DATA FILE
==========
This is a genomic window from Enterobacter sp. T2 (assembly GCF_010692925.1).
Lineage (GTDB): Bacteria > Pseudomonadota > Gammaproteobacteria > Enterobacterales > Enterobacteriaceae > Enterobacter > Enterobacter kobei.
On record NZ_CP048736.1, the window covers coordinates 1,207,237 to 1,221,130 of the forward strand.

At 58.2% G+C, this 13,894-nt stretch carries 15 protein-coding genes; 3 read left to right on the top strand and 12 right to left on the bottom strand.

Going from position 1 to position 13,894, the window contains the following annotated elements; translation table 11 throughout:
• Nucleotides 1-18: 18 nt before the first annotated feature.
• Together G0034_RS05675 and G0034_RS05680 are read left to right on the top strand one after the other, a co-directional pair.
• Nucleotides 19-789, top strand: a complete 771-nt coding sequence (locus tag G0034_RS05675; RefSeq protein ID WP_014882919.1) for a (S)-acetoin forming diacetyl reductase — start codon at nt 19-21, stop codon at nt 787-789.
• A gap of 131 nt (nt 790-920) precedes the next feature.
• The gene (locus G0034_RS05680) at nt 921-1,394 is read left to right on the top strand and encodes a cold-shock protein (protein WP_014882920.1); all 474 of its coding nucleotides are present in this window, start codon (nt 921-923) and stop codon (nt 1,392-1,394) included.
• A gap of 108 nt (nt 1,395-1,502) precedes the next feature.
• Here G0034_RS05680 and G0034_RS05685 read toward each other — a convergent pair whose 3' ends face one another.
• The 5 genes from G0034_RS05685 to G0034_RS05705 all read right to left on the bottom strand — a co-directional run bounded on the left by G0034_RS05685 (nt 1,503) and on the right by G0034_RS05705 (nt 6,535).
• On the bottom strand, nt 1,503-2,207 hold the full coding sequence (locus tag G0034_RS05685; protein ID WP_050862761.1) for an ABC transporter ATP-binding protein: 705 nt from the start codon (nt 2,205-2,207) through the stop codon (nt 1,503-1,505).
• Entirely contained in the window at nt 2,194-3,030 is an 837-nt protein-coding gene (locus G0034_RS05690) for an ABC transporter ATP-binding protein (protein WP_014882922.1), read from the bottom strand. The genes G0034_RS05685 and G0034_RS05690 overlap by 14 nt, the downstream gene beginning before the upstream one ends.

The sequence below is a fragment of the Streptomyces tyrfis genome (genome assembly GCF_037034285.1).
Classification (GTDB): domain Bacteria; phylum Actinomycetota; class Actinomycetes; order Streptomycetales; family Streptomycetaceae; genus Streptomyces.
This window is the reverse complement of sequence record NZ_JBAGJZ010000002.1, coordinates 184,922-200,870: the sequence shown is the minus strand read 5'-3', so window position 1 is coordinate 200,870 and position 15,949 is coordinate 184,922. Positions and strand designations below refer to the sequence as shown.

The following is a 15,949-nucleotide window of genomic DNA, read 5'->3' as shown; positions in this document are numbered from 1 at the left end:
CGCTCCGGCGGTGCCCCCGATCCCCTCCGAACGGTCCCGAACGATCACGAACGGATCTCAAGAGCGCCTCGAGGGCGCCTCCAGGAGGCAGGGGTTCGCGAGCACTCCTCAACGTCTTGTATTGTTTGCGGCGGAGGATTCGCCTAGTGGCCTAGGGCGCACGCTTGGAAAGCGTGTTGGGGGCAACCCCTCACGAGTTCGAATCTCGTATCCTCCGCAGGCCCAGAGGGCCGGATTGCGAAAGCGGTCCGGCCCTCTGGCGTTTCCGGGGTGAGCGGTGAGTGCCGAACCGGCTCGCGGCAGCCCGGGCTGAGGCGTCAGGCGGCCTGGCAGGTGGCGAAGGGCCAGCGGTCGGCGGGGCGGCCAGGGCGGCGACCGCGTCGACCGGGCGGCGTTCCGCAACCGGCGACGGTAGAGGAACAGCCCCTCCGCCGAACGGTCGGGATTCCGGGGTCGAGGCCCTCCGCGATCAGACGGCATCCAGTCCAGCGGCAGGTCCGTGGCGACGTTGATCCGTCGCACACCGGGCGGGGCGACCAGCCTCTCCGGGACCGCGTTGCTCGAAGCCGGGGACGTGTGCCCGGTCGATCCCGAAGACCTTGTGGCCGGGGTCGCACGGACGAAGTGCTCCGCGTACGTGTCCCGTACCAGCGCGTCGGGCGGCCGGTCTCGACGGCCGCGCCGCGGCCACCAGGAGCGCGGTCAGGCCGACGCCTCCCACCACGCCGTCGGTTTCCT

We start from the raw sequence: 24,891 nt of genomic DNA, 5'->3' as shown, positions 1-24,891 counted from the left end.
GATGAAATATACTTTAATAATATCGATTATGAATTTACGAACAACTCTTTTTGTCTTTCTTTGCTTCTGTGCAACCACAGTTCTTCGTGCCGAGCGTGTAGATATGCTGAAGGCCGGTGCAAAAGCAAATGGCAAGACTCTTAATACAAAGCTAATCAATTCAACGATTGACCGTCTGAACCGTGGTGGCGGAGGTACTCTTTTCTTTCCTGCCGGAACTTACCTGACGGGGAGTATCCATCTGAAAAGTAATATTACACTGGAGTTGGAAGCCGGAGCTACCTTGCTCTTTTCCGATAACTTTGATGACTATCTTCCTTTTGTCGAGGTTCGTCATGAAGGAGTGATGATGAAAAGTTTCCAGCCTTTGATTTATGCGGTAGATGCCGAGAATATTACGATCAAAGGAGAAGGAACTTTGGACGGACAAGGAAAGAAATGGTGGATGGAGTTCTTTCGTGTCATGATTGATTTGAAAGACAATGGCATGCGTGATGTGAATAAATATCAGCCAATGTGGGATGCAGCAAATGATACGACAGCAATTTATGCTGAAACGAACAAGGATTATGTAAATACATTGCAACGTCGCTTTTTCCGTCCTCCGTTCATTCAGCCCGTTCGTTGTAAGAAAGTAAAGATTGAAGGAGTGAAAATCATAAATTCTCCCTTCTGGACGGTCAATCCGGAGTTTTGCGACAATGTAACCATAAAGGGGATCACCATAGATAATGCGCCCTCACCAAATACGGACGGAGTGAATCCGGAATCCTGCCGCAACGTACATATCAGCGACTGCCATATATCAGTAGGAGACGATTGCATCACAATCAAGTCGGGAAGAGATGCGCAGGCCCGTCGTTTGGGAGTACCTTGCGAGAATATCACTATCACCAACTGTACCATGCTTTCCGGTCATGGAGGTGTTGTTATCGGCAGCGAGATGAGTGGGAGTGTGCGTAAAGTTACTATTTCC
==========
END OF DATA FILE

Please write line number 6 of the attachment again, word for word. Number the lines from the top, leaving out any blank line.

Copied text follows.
• Nucleotides 1-18: 18 nt before the first annotated feature.